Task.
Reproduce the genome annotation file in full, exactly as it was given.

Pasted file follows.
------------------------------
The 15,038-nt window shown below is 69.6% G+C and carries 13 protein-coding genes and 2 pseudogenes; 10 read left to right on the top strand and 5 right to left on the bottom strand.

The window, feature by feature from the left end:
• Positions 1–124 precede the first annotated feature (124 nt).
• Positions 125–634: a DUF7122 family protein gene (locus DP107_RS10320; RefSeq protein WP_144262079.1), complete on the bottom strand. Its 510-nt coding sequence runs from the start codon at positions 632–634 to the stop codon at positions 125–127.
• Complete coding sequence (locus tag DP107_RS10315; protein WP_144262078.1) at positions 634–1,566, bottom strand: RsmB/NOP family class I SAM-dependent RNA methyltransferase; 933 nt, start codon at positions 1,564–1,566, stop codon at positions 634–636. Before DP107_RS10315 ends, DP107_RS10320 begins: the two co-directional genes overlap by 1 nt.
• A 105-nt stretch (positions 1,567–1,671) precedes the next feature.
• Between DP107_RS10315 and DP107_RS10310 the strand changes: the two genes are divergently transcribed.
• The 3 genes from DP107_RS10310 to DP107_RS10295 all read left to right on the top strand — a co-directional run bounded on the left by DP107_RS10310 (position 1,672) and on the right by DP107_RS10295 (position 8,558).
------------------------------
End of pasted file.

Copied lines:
The 15,038-nt window shown below is 69.6% G+C and carries 13 protein-coding genes and 2 pseudogenes; 10 read left to right on the top strand and 5 right to left on the bottom strand.

The window, feature by feature from the left end:
• Positions 1–124 precede the first annotated feature (124 nt).
• Positions 125–634: a DUF7122 family protein gene (locus DP107_RS10320; RefSeq protein WP_144262079.1), complete on the bottom strand. Its 510-nt coding sequence runs from the start codon at positions 632–634 to the stop codon at positions 125–127.
• Complete coding sequence (locus tag DP107_RS10315; protein WP_144262078.1) at positions 634–1,566, bottom strand: RsmB/NOP family class I SAM-dependent RNA methyltransferase; 933 nt, start codon at positions 1,564–1,566, stop codon at positions 634–636. Before DP107_RS10315 ends, DP107_RS10320 begins: the two co-directional genes overlap by 1 nt.
• A 105-nt stretch (positions 1,567–1,671) precedes the next feature.
• Between DP107_RS10315 and DP107_RS10310 the strand changes: the two genes are divergently transcribed.
• The 3 genes from DP107_RS10310 to DP107_RS10295 all read left to right on the top strand — a co-directional run bounded on the left by DP107_RS10310 (position 1,672) and on the right by DP107_RS10295 (position 8,558).